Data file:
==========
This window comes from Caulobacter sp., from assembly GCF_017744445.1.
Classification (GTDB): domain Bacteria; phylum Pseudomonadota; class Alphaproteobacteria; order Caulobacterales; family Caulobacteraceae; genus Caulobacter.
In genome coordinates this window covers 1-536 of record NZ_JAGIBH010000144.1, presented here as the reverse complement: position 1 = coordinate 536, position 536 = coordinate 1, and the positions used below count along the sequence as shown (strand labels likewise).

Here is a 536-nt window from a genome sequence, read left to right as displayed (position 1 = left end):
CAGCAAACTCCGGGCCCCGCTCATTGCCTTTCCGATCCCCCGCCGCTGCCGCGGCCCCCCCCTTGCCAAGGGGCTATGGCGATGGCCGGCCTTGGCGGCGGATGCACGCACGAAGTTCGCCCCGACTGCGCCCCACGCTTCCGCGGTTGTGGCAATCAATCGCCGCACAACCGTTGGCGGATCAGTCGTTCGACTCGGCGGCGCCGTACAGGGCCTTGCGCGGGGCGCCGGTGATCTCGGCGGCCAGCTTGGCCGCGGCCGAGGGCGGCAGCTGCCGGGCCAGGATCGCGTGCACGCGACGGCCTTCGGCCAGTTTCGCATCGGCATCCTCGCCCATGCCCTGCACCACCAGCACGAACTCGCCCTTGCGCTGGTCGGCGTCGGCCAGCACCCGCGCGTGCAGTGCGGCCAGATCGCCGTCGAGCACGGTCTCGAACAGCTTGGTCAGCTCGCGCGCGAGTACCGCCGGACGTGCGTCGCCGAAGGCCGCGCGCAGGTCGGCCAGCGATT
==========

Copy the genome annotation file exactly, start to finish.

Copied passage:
This window comes from Caulobacter sp., from assembly GCF_017744445.1.
Classification (GTDB): domain Bacteria; phylum Pseudomonadota; class Alphaproteobacteria; order Caulobacterales; family Caulobacteraceae; genus Caulobacter.
In genome coordinates this window covers 1-536 of record NZ_JAGIBH010000144.1, presented here as the reverse complement: position 1 = coordinate 536, position 536 = coordinate 1, and the positions used below count along the sequence as shown (strand labels likewise).

Here is a 536-nt window from a genome sequence, read left to right as displayed (position 1 = left end):
CAGCAAACTCCGGGCCCCGCTCATTGCCTTTCCGATCCCCCGCCGCTGCCGCGGCCCCCCCCTTGCCAAGGGGCTATGGCGATGGCCGGCCTTGGCGGCGGATGCACGCACGAAGTTCGCCCCGACTGCGCCCCACGCTTCCGCGGTTGTGGCAATCAATCGCCGCACAACCGTTGGCGGATCAGTCGTTCGACTCGGCGGCGCCGTACAGGGCCTTGCGCGGGGCGCCGGTGATCTCGGCGGCCAGCTTGGCCGCGGCCGAGGGCGGCAGCTGCCGGGCCAGGATCGCGTGCACGCGACGGCCTTCGGCCAGTTTCGCATCGGCATCCTCGCCCATGCCCTGCACCACCAGCACGAACTCGCCCTTGCGCTGGTCGGCGTCGGCCAGCACCCGCGCGTGCAGTGCGGCCAGATCGCCGTCGAGCACGGTCTCGAACAGCTTGGTCAGCTCGCGCGCGAGTACCGCCGGACGTGCGTCGCCGAAGGCCGCGCGCAGGTCGGCCAGCGATT